Mariam Motamedi Fraser explores the epistemological, experiential and political implications that follow when words are lifted out of language and discursive meaning


Mariam Motamedi Fraser, Word: Beyond Language, Beyond Image, Rowman & Littlefield, 2015.

Words are everywhere. Ubiquitous, pervasive. Yet our relations with words are narrowly defined. How does the sound, feel, touch, taste, place, position, speed, and direction of words come to matter in their uses? Word begins from the premise that, if we consider words only in terms of language and as images, we overlook a range of bodily, sensory, affective and non-conscious relations with words. We overlook, too, their epistemological, methodological, experiential and political implications. This book seeks to redress this neglect by exploring words themselves in histories of language and contemporary theory, in print and typography, and through a series of empirical examples which include religion, embodiment, photography and performance. Word is a reminder that words live richly in the world. It is an invitation to recognise those non-linguistic word-relations that are already existing, and to bring new and generative encounters with words into being.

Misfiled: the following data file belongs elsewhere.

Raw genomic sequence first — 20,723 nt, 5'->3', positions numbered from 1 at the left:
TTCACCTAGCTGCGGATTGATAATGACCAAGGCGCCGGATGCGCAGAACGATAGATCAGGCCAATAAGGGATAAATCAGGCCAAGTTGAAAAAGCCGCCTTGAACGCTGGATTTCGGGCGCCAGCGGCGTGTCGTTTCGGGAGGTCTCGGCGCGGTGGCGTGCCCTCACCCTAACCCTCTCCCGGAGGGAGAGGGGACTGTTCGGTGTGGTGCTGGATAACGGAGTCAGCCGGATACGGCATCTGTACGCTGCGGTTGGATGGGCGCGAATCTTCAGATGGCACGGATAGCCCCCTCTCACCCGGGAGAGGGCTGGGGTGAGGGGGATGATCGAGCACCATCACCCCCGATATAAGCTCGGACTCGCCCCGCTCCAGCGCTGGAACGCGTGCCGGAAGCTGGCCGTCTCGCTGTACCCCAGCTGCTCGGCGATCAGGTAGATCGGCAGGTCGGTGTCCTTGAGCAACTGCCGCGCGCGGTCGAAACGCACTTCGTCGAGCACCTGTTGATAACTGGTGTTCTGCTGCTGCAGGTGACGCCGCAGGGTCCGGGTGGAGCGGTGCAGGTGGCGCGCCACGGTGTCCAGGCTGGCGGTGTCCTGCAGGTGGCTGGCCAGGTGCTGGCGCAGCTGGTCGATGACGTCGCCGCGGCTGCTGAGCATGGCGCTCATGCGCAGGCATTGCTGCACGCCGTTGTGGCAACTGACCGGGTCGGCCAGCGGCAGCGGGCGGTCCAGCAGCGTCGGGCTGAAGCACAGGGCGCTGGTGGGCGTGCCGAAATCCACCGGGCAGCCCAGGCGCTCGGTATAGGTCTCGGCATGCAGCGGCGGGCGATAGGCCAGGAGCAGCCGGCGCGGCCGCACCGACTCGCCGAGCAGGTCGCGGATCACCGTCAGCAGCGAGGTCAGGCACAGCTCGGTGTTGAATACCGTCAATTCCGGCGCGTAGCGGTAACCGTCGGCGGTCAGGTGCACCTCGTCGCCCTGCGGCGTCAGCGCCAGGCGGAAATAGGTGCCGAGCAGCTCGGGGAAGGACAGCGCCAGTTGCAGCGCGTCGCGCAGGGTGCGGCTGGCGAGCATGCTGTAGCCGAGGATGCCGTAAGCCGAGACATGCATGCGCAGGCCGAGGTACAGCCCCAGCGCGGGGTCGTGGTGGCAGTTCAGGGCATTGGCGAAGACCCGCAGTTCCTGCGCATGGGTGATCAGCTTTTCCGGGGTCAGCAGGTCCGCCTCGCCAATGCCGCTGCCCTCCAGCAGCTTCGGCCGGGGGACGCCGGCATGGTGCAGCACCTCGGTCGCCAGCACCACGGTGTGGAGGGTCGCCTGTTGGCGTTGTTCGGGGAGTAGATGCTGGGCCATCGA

This is a fascinating study of human existence as both embodied and as having a being in language. Written with generosity but not shying away from serious controversy on the relation between word, gesture and writing, Word: Beyond Language, Beyond Image, shows a deep understanding of what Wittgenstein called the physiognomy of words. This is a book of impeccable scholarship and grace.” - Veena Das

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